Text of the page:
I've seen the new Orient Express (21344) set:

Set box photo

It does not include a battery box or motor, and it also doesn't include standard City tracks:

RC Straight track

It instead includes custom brick-built rails for display purposes:

Rails front

Will this train even run on standard track? Can it be motorized to run on standard track?

1 Answer 1


This train will run on standard track without modification. The gauge of the brick-built track is no different from the standard City track.

There are a number of ways that this set could be motorized. Generally, we need to find a way to power the wheels and stow a battery box to power them.

One approach that has been shared on Rebrickable is to add a Technic motor to the locomotive and place the battery box in the tender:

Powered Engine

A disadvantage of this approach is that it requires a complicated rebuild of the locomotive and many additional parts.

An alternative approach as shown by Tom Alphin is to place both the battery box and the motor in the tender:

Powered Tender

This is a simple and clean approach (the same as I used on the recent Hogwarts Express), but the motor looks a bit small under the tender, and the tender now has 2 wheelsets instead of 3. Here's the assembled look with the train motor driving the tender:

Motorized Tender full train assembled

Here's an example SNCF 230 locomotive such as the one this set attempts to replicate:

Photo of real locomotive

Here's the unmodified stock build from the set: (image flipped horizontally for easier comparison to images above)

Set stock photo

A related approach that I chose to use was to place the battery box in the tender and place the City train motor under the first coach. This isn't as nice as powering the actual locomotive, but it is much simpler and gets the job done using very few additional parts aside for the battery box and train motor:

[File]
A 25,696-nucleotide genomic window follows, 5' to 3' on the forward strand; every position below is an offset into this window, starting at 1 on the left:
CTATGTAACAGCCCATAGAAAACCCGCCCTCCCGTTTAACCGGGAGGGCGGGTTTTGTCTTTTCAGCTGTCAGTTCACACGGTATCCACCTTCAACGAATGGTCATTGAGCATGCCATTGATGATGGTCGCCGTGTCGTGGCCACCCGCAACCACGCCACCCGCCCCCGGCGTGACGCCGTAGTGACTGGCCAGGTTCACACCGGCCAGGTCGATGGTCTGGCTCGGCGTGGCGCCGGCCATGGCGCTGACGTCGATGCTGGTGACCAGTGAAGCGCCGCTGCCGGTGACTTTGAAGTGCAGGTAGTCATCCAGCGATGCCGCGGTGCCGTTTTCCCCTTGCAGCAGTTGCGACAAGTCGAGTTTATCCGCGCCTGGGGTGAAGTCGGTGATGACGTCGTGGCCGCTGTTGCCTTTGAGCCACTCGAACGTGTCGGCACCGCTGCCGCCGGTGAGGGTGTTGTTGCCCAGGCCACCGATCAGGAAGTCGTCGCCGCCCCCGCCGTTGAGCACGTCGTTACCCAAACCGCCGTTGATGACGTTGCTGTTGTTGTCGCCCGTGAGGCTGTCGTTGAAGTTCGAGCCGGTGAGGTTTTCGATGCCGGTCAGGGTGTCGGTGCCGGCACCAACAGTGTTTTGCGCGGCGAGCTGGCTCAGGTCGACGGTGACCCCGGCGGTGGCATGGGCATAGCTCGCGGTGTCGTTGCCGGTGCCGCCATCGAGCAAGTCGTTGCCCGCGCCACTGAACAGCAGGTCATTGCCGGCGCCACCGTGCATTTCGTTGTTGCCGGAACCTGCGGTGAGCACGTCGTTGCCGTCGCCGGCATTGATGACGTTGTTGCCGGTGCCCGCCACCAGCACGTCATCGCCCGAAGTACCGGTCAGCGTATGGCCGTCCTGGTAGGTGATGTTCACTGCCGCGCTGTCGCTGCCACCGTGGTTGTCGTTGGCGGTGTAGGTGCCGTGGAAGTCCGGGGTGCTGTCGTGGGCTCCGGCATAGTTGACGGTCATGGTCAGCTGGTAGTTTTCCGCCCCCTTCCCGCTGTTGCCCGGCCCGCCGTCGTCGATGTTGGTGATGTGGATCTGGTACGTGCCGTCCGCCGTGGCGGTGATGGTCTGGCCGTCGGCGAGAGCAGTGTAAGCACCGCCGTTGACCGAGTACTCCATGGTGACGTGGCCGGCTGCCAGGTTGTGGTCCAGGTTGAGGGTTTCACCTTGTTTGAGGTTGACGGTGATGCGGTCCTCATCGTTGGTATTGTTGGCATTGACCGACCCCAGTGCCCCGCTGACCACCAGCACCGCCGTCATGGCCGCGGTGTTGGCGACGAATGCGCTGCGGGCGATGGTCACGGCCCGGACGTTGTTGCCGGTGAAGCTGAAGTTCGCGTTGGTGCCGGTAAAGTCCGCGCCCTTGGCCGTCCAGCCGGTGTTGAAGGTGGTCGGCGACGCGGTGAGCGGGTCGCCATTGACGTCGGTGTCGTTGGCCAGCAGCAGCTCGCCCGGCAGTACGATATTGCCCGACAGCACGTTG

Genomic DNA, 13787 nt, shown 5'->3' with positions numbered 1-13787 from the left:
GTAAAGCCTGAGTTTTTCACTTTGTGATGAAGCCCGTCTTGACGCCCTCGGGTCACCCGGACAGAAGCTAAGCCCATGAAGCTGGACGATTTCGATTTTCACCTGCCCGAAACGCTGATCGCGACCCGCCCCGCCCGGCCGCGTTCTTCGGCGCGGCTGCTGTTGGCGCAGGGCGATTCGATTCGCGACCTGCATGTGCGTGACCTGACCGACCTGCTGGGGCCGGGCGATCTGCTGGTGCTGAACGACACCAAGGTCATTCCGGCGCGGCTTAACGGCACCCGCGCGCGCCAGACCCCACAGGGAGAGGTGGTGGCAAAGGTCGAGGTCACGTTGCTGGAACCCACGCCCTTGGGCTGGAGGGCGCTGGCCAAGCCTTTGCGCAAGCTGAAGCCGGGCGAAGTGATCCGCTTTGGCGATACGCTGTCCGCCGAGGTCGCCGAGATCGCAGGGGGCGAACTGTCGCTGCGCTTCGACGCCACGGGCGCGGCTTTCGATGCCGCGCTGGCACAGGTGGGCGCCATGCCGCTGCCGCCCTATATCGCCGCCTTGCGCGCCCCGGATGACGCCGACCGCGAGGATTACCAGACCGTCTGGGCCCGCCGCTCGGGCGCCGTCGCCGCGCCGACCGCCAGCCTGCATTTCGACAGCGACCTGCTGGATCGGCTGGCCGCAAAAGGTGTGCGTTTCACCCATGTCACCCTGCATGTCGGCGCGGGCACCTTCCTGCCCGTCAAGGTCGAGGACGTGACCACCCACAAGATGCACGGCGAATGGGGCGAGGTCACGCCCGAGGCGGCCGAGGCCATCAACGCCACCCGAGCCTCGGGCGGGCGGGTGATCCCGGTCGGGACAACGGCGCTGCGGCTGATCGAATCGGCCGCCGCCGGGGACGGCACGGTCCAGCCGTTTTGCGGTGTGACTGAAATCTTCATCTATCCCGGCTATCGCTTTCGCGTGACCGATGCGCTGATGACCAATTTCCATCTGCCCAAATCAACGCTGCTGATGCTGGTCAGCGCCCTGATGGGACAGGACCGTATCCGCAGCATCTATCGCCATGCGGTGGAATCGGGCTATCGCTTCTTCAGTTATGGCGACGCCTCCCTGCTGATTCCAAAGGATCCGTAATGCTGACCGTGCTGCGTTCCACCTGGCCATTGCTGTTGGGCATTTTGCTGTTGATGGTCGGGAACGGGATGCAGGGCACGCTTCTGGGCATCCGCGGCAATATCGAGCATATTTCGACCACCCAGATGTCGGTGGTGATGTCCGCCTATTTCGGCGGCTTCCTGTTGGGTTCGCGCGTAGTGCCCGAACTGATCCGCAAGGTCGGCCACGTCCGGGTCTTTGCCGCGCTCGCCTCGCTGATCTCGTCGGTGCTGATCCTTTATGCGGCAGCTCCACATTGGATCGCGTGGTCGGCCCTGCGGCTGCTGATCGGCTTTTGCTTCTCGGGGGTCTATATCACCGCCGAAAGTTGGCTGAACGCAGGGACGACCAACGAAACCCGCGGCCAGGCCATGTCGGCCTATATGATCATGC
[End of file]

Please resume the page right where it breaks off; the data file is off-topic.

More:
Train motor

The tender is actually already designed to hold the battery box, but a few minor modifications are necessary to allow the wire to exit the back of the tender rather than the front:

Modified Tender with wire leaving to the back

Using the modified tender, all that is left is to add the appropriate couplings to the train motor and decorate it as desired. It then replaces the first truck of the first coach and drives the train.

Here's the completed train running nicely:

Running animation

  • I followed Tom Alphin's instructions but using track-powered 9v and 12v motors. Instead of the battery box, I put a couple of 2x6x2 weight bricks in the tender, with the motor underneath. The 12v motor was unable to overcome the frictional resistance of the train, but the 9v motor, when brought slowly up to speed, was able to move the locomotive, tender and both coaches. With track-powered motors it would also be possible to have a second motor under one of the coaches.
    – john_e
    Commented Jun 26 at 22:16

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